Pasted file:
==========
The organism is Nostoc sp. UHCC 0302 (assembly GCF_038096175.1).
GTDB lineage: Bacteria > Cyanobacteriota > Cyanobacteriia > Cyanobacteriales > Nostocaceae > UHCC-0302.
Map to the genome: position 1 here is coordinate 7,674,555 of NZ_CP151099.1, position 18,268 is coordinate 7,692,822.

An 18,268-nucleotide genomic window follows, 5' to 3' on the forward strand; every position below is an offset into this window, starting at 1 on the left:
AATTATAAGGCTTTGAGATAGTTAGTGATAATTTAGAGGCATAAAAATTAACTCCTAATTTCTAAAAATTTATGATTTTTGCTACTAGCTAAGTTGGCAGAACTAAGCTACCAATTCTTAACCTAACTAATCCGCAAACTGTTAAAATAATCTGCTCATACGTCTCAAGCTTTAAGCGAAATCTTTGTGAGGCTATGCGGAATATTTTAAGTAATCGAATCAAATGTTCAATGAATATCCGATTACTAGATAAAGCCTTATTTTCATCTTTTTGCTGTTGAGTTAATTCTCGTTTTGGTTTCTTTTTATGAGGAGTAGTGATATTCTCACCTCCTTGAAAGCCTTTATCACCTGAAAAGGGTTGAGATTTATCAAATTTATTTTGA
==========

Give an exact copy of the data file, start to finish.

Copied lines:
The organism is Nostoc sp. UHCC 0302 (assembly GCF_038096175.1).
GTDB lineage: Bacteria > Cyanobacteriota > Cyanobacteriia > Cyanobacteriales > Nostocaceae > UHCC-0302.
Map to the genome: position 1 here is coordinate 7,674,555 of NZ_CP151099.1, position 18,268 is coordinate 7,692,822.

An 18,268-nucleotide genomic window follows, 5' to 3' on the forward strand; every position below is an offset into this window, starting at 1 on the left:
AATTATAAGGCTTTGAGATAGTTAGTGATAATTTAGAGGCATAAAAATTAACTCCTAATTTCTAAAAATTTATGATTTTTGCTACTAGCTAAGTTGGCAGAACTAAGCTACCAATTCTTAACCTAACTAATCCGCAAACTGTTAAAATAATCTGCTCATACGTCTCAAGCTTTAAGCGAAATCTTTGTGAGGCTATGCGGAATATTTTAAGTAATCGAATCAAATGTTCAATGAATATCCGATTACTAGATAAAGCCTTATTTTCATCTTTTTGCTGTTGAGTTAATTCTCGTTTTGGTTTCTTTTTATGAGGAGTAGTGATATTCTCACCTCCTTGAAAGCCTTTATCACCTGAAAAGGGTTGAGATTTATCAAATTTATTTTGA